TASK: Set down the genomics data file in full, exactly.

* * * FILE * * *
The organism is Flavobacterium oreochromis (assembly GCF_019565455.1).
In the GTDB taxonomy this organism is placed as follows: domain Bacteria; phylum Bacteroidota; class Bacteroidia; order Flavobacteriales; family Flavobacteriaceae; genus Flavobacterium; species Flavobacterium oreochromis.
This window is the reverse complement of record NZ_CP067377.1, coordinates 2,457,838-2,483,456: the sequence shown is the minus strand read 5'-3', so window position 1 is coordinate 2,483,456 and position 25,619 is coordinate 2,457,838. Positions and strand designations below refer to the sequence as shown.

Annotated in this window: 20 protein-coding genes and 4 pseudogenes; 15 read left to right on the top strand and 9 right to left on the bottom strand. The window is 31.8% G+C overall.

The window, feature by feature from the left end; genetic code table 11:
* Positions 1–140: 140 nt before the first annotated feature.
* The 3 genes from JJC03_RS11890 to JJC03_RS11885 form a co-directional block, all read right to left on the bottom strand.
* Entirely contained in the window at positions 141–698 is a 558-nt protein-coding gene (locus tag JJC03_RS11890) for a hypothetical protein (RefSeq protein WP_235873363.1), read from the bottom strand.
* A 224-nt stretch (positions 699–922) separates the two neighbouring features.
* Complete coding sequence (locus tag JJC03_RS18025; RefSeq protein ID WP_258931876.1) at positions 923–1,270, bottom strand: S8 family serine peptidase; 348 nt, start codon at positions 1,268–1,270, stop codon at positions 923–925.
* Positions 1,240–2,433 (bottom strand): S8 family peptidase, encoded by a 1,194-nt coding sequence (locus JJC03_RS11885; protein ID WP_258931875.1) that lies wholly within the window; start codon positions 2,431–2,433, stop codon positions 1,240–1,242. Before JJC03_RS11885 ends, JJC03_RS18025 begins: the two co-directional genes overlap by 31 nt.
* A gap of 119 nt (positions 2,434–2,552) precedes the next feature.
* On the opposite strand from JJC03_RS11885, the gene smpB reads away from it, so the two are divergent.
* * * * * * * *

The organism is Flavobacterium oreochromis (assembly GCF_019565455.1).
In the GTDB taxonomy this organism is placed as follows: domain Bacteria; phylum Bacteroidota; class Bacteroidia; order Flavobacteriales; family Flavobacteriaceae; genus Flavobacterium; species Flavobacterium oreochromis.
This window is the reverse complement of record NZ_CP067377.1, coordinates 2,457,838-2,483,456: the sequence shown is the minus strand read 5'-3', so window position 1 is coordinate 2,483,456 and position 25,619 is coordinate 2,457,838. Positions and strand designations below refer to the sequence as shown.

Annotated in this window: 20 protein-coding genes and 4 pseudogenes; 15 read left to right on the top strand and 9 right to left on the bottom strand. The window is 31.8% G+C overall.

The window, feature by feature from the left end; genetic code table 11:
* Positions 1–140: 140 nt before the first annotated feature.
* The 3 genes from JJC03_RS11890 to JJC03_RS11885 form a co-directional block, all read right to left on the bottom strand.
* Entirely contained in the window at positions 141–698 is a 558-nt protein-coding gene (locus tag JJC03_RS11890) for a hypothetical protein (RefSeq protein WP_235873363.1), read from the bottom strand.
* A 224-nt stretch (positions 699–922) separates the two neighbouring features.
* Complete coding sequence (locus tag JJC03_RS18025; RefSeq protein ID WP_258931876.1) at positions 923–1,270, bottom strand: S8 family serine peptidase; 348 nt, start codon at positions 1,268–1,270, stop codon at positions 923–925.
* Positions 1,240–2,433 (bottom strand): S8 family peptidase, encoded by a 1,194-nt coding sequence (locus JJC03_RS11885; protein ID WP_258931875.1) that lies wholly within the window; start codon positions 2,431–2,433, stop codon positions 1,240–1,242. Before JJC03_RS11885 ends, JJC03_RS18025 begins: the two co-directional genes overlap by 31 nt.
* A gap of 119 nt (positions 2,434–2,552) precedes the next feature.
* On the opposite strand from JJC03_RS11885, the gene smpB reads away from it, so the two are divergent.